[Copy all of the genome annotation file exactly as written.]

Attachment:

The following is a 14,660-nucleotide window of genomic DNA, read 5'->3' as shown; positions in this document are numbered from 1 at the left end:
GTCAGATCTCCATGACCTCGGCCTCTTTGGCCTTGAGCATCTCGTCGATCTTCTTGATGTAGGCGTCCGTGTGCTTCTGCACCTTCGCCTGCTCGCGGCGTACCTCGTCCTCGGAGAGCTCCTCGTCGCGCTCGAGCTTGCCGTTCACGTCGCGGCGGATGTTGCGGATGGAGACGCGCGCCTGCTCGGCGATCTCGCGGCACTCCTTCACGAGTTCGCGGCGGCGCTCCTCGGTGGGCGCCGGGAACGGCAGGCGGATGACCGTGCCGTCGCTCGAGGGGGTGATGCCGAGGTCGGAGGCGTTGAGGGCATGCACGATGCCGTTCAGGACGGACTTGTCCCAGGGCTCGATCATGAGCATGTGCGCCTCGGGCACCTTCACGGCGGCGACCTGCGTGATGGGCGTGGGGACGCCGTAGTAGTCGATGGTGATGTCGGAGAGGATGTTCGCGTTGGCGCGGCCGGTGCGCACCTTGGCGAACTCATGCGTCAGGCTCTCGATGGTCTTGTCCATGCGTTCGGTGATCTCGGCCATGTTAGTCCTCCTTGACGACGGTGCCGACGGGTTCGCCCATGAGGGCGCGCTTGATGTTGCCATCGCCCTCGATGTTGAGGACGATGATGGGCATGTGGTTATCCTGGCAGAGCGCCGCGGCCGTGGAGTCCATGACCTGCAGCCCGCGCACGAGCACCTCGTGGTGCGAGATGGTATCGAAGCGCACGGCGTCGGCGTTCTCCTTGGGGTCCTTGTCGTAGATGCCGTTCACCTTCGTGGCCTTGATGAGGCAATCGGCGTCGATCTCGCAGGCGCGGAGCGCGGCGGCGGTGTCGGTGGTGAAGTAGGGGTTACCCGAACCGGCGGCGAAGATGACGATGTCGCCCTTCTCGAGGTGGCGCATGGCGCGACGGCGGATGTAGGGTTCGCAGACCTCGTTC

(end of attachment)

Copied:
The following is a 14,660-nucleotide window of genomic DNA, read 5'->3' as shown; positions in this document are numbered from 1 at the left end:
GTCAGATCTCCATGACCTCGGCCTCTTTGGCCTTGAGCATCTCGTCGATCTTCTTGATGTAGGCGTCCGTGTGCTTCTGCACCTTCGCCTGCTCGCGGCGTACCTCGTCCTCGGAGAGCTCCTCGTCGCGCTCGAGCTTGCCGTTCACGTCGCGGCGGATGTTGCGGATGGAGACGCGCGCCTGCTCGGCGATCTCGCGGCACTCCTTCACGAGTTCGCGGCGGCGCTCCTCGGTGGGCGCCGGGAACGGCAGGCGGATGACCGTGCCGTCGCTCGAGGGGGTGATGCCGAGGTCGGAGGCGTTGAGGGCATGCACGATGCCGTTCAGGACGGACTTGTCCCAGGGCTCGATCATGAGCATGTGCGCCTCGGGCACCTTCACGGCGGCGACCTGCGTGATGGGCGTGGGGACGCCGTAGTAGTCGATGGTGATGTCGGAGAGGATGTTCGCGTTGGCGCGGCCGGTGCGCACCTTGGCGAACTCATGCGTCAGGCTCTCGATGGTCTTGTCCATGCGTTCGGTGATCTCGGCCATGTTAGTCCTCCTTGACGACGGTGCCGACGGGTTCGCCCATGAGGGCGCGCTTGATGTTGCCATCGCCCTCGATGTTGAGGACGATGATGGGCATGTGGTTATCCTGGCAGAGCGCCGCGGCCGTGGAGTCCATGACCTGCAGCCCGCGCACGAGCACCTCGTGGTGCGAGATGGTATCGAAGCGCACGGCGTCGGCGTTCTCCTTGGGGTCCTTGTCGTAGATGCCGTTCACCTTCGTGGCCTTGATGAGGCAATCGGCGTCGATCTCGCAGGCGCGGAGCGCGGCGGCGGTGTCGGTGGTGAAGTAGGGGTTACCCGAACCGGCGGCGAAGATGACGATGTCGCCCTTCTCGAGGTGGCGCATGGCGCGACGGCGGATGTAGGGTTCGCAGACCTCGTTC